A native of Turin, received her M.D. degree in Italy. She then moved to New York City to train in cancer immunology with the support of a fellowship from the Damon Runyon-Walter Winchell Cancer Research Fund, and subsequently trained in anatomic pathology at New York University School of Medicine. In 2001, after completing the residency, she received a K08 career development award from NCI, and stayed at NYU as attending pathologist and member of the faculty. She developed an independent research lab funded by grants from ACS, NIH, DOD and several private foundations. She grew through the ranks and was promoted to Professor of Pathology and Radiation oncology in 2013.
Her work has been focused on understanding the mechanisms whereby ionizing radiation modulates tumor immunogenicity, and exploiting this property of radiation to improve the response to immunotherapy. Her laboratory was the first to show that radiotherapy can convert tumors unresponsive to immunotherapy with checkpoint inhibitors into responsive ones, a finding currently being translated in several clinical trials. She also served as the Co-leader of the Cancer Immunology program of NYU Cancer Center and Scientific Director of the Immune Monitoring Core. In September 2015 Dr. Demaria was recruited to lead the basic and preclinical studies of the research program in radiation and immunity newly created by Dr. Formenti at Weill Cornell Medical College in New York City.
As a breast cancer pathologist Dr. Demaria has also studied the immunological microenvironment of breast cancer in patients and she is a member of an international tumor-infiltrating lymphocyte (TILs)-working group focused on developing a consensus for the evaluation of TILs in breast cancer. She holds leadership positions in national professional societies, including the Radiation Research Society, where she served as a Council member from 2009-2012, the Society for Immunotherapy of Cancer (SITC) where she currently serves on the Board, and is currently a member of the Steering Committee of AACR Cancer Immunology Working Group. She is also a member of the editorial board of several journals, including Journal of Immunology, Clinical Cancer Research, Radiation Research, and the Journal for Immunotherapy of Cancer, and is a member of NIH study section.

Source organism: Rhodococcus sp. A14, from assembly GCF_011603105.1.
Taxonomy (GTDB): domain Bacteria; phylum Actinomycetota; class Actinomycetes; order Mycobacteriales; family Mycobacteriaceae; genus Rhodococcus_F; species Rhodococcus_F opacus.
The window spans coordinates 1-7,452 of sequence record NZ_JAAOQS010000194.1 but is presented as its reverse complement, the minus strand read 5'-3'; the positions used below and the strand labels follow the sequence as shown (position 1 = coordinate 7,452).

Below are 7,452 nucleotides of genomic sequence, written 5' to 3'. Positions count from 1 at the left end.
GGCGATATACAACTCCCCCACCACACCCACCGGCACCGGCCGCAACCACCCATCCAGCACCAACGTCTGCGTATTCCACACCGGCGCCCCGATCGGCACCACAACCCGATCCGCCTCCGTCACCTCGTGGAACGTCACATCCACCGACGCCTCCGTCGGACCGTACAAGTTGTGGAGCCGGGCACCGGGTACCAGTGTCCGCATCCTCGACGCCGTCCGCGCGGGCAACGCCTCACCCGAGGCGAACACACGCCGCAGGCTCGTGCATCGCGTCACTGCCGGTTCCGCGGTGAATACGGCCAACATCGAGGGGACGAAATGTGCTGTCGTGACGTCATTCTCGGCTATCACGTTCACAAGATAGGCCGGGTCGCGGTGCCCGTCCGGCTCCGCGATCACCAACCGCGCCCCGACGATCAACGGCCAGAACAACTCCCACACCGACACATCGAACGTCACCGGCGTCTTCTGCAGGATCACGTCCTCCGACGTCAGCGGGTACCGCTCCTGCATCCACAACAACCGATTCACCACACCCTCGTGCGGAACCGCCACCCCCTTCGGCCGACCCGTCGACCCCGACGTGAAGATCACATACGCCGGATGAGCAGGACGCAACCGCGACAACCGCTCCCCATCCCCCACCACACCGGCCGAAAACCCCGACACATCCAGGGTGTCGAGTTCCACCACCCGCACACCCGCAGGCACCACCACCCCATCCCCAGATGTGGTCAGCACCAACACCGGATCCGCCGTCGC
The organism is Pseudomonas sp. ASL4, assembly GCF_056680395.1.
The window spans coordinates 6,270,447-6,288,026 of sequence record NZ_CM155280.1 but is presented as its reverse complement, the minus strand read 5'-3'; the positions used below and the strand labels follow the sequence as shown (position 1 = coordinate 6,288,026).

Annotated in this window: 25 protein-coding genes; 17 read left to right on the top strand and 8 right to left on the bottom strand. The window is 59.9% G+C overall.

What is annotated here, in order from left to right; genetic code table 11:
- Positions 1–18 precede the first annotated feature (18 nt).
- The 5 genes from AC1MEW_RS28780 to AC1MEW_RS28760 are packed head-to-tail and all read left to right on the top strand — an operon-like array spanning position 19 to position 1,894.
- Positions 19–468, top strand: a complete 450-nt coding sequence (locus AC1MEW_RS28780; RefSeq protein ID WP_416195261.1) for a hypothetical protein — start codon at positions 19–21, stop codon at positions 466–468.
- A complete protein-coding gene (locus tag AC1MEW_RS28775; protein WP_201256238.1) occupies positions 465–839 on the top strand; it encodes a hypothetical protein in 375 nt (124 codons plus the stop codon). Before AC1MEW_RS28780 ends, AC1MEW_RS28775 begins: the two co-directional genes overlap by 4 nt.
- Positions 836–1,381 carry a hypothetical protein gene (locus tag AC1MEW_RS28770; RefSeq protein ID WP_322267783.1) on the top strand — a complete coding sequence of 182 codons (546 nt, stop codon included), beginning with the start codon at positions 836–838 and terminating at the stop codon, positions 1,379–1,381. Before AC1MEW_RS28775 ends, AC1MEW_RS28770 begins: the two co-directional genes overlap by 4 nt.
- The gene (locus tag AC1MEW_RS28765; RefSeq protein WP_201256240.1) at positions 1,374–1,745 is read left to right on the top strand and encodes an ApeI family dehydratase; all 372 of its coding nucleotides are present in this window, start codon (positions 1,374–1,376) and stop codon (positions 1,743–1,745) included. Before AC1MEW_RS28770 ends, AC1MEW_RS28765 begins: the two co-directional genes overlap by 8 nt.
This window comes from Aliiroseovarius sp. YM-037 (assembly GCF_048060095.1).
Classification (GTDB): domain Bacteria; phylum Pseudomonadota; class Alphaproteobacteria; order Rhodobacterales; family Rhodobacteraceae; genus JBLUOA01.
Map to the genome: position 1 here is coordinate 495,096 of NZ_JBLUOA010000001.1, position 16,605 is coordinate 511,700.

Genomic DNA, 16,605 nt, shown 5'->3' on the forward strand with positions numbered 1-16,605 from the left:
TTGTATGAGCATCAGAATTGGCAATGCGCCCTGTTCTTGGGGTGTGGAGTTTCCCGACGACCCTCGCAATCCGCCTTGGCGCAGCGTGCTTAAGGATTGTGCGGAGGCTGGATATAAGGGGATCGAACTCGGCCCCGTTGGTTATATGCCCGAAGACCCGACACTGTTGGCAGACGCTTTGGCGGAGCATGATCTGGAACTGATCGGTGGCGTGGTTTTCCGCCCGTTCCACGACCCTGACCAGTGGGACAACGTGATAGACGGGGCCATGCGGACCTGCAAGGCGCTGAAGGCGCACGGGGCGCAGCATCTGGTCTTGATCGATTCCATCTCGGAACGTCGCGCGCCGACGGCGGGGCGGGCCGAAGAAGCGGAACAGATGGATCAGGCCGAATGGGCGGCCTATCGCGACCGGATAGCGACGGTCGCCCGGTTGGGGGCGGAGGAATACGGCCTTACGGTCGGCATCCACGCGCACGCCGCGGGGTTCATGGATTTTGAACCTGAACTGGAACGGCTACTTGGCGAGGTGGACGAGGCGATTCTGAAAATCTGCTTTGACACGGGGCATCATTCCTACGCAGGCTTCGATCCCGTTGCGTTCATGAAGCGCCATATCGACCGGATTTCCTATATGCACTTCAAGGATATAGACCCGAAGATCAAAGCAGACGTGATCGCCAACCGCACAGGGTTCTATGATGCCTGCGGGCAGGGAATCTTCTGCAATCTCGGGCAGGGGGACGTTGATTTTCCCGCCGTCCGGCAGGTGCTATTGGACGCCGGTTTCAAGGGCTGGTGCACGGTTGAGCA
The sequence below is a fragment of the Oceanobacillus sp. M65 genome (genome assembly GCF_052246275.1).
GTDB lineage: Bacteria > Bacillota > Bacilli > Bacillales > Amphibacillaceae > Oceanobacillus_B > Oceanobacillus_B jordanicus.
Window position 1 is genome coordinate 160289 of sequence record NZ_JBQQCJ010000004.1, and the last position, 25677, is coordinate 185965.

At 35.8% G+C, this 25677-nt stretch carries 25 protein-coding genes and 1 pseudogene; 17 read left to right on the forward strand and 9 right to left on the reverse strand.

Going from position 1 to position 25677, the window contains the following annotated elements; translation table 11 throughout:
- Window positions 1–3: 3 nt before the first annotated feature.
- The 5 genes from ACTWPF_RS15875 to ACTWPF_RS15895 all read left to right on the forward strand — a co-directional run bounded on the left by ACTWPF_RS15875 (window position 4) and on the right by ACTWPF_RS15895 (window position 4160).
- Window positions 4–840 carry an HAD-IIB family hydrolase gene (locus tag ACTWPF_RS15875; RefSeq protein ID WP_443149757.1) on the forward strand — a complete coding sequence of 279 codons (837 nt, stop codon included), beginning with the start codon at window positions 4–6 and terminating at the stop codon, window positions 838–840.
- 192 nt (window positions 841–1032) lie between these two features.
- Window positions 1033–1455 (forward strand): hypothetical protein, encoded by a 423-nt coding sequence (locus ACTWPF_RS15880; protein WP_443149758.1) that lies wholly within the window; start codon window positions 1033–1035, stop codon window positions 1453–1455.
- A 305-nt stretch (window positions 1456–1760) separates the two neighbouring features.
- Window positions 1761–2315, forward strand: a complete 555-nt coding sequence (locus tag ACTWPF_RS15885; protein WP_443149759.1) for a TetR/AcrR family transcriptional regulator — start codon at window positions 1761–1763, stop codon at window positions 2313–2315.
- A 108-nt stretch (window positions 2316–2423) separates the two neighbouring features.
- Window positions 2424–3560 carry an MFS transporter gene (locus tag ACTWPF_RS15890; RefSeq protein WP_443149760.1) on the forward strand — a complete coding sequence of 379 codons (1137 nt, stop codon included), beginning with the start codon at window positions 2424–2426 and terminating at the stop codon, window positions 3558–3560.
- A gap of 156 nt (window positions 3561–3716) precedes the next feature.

MD, CM, an associate professor in the Division of Surgical Oncology, Department of Surgery at the University of Utah School of Medicine and a surgeon and investigator with Intermountain Healthcare and Huntsman Cancer Institute. He is a member of the Experimental Therapeutics Program. He specializes in surgery for melanoma, soft tissue sarcomas, and cancers of the gastrointestinal tract. His research interests include novel techniques to identify how melanoma spreads through the lymph and vascular systems; resistance to targeted therapies in soft tissue sarcomas, including gastrointestinal stromal tumors; and novel therapeutics for solid tumors. In addition, he participates in multi-center clinical trials designed to improve diagnosis and treatments for cancer patients.
Andtbacka received his medical degree from McGill University in Montreal, Canada, where he also completed a residency in general surgery. Before joining the University of Utah, he completed a three-year fellowship in surgical oncology at the University of Texas M.D. Anderson Cancer Center.
Prof. BSc (Hons) MBBS (Hons) MRCP FRCR FRCP DIC PhD. Kevin Harrington specialises in developing new biological treatments that improve the ability of radiation and drug treatments to kill cancer cells. In the field of oncolytic virotherapy, he has been involved in the development of talimogene laherparepvec (T-VEC), reovirus (pelareorep), vaccinia virus and coxsackie virus A21. His laboratory interests include analysis of combination regimens of oncolytic virotherapy and conventional/targeted therapies.
He is Joint Leader of the Division of Radiotherapy and Imaging at The Institute of Cancer Research/Royal Marsden Hospital and leads research in the Targeted Therapy Team in the Division of Cancer Biology. He is also an Honorary Consultant Clinical Oncologist in the head and neck cancer and skin cancer units at The Royal Marsden NHS Foundation Trust.
Prof. Harrington studied medicine at St Bartholomew’s Hospital, London, and began focusing on head and neck cancer while a PhD student at Hammersmith Hospital. He completed post-doctoral research in molecular medicine at the Mayo Clinic, Minnesota in Professor Richard Vile’s lab before joining the ICR in 2001. He has led a number of phase I/II clinical trials and has been involved in the development of a range of oncolytic viral therapies, including phase III evaluations. Prof. Harrington is a Fellow of the Royal College of Physicians and a Fellow of the Royal College of Radiologists. He has published >380 peer-reviewed papers, 46 book chapters and has edited 3 books.